UNICEF: 1 Million Babies Live Less Than a Day Due to Poor Health Care

Hospital Pakistan
A Pakistani nurse treats a newborn baby in the neonatal intensive care unit at the Pakistan Institute of Medical Sciences (PIMS) in Islamabad, on February 20. There, scrawny infants struggle for survival—victims of a vacuum in resources and education in a country with the highest newborn mortality rate in the world. AAMIR QURESHI/AFP/Getty Images

Each year, one million babies live less than a day, according to a new report by the United Nations Children's Fund. The report revealed that the deaths are largely preventable and are the result of complications that arise during labor.

In the report released Tuesday, UNICEF said that the risk of a newborn dying depends "enormously" on where the baby is born. For example, babies who are born in Japan have the highest survival rate—only one of every 1,000 babies die within the first 28 days. Pakistan carries the worst rate, where 46 of every 1,000 babies born die before the end of their first month.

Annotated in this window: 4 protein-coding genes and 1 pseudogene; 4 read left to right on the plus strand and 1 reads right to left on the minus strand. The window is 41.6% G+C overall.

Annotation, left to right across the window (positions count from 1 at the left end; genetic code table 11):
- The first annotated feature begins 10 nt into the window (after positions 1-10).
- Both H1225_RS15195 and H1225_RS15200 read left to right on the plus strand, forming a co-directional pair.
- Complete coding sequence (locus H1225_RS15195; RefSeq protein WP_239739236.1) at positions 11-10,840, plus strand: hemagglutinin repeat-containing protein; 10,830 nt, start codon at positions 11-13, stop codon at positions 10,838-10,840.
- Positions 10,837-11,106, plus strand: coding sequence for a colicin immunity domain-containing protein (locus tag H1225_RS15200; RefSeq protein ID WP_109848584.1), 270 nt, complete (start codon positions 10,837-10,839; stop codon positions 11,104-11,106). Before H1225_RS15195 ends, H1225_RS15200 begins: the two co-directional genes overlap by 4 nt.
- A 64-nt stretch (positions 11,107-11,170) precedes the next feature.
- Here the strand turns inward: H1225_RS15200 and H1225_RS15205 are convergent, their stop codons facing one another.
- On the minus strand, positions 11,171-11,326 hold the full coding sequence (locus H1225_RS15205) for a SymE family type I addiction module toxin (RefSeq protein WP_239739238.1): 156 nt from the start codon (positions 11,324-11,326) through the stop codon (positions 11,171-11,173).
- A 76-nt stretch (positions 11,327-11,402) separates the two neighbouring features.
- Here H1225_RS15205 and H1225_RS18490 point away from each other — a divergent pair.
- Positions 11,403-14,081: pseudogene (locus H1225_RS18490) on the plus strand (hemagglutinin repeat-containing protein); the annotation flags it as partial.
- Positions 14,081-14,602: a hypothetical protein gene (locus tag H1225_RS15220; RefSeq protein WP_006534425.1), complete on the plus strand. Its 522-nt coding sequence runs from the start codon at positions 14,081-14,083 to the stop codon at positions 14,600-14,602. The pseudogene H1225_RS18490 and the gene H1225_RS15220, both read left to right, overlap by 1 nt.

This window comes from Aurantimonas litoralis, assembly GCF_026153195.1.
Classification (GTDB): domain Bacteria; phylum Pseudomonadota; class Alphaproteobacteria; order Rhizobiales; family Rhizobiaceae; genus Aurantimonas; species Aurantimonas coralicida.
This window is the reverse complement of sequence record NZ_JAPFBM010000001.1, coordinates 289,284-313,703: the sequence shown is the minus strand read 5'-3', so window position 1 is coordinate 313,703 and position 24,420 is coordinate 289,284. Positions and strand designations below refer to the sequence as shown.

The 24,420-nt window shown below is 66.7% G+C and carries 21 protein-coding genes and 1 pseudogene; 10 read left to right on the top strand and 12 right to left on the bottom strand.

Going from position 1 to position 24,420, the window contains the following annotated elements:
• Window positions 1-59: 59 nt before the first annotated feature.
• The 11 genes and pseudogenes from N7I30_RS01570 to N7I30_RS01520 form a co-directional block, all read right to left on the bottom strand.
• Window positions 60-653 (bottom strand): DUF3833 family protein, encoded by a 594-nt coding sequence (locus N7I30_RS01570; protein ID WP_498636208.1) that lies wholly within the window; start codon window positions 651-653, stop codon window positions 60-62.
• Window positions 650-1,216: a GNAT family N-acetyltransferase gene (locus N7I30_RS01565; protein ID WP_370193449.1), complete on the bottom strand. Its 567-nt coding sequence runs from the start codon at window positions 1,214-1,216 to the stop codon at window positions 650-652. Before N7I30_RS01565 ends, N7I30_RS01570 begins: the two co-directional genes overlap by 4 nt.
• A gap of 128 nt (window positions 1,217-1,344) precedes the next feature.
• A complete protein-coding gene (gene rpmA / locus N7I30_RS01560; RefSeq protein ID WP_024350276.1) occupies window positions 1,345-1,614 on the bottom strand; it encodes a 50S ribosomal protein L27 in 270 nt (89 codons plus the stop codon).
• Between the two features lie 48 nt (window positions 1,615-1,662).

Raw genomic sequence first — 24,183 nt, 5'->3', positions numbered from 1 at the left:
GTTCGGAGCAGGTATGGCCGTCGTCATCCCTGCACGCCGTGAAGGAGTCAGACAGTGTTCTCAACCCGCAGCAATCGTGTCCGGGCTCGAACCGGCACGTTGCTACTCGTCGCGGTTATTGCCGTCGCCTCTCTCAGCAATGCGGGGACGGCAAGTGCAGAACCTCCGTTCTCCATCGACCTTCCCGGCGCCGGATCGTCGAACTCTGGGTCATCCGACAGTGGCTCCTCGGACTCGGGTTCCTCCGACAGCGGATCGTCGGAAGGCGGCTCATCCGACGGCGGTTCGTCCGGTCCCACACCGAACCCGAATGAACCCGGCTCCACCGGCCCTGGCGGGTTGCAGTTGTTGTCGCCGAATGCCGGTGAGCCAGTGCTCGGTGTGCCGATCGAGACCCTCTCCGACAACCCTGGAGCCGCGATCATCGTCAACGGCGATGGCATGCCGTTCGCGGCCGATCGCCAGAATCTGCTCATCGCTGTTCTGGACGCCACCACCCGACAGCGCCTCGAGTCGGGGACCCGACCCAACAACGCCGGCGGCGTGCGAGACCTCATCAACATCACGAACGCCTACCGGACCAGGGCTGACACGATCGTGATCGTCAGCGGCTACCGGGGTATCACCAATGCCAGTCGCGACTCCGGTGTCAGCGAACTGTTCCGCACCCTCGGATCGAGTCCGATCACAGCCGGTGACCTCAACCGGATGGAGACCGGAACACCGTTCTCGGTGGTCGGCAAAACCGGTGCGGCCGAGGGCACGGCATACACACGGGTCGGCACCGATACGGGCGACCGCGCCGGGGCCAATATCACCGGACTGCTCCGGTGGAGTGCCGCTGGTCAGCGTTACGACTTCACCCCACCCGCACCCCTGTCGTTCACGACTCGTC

Eighty percent of newborn deaths result from premature births, the report detailed. Problems related to labor and delivery, as well as infections like sepsis, meningitis and pneumonia were common causes of infant mortality.

The report also tied a country's income to whether an infant will survive its first month.

"Newborns die because they are poor," Henrietta H. Fore, UNICEF's executive director, said during a New York event to launch the report and campaign. "Babies born to the poorest families are more than 40 percent more likely to die in the newborn period than babies in the richest families."

Deaths among children ages 1 month to 5 years old have decreased "dramatically," but progress in lowering the rates of deaths of newborn babies "has been less impressive," UNICEF said. If every country had an infant mortality rate that mirrored those of high-income countries, 16 million newborn lives could be saved by 2030.

The report also noted that in higher-income countries such as the U.S. and Kuwait, the newborn mortality rate is "only slightly better" than lower and middle-income countries such as Sri Lanka and Ukraine. The U.S. has been singled out in other studies for having one of the worst infant mortality records among developed countries, despite fewer babies dying in recent years.

High rates of teen pregnancy, in combination with a lack of planning and health care, have been cited as main factors of infant mortality in the U.S., according to the U.S. Centers for Disease Control and Prevention's National Center for Health Statistics.

The UNICEF report noted that a country's mortality rate can be positively impacted by health care that places an emphasis on newborns and provides marginalized populations with access to services. The report highlighted Rwanda as an example of a low-income country that cut its newborn morality rate in half.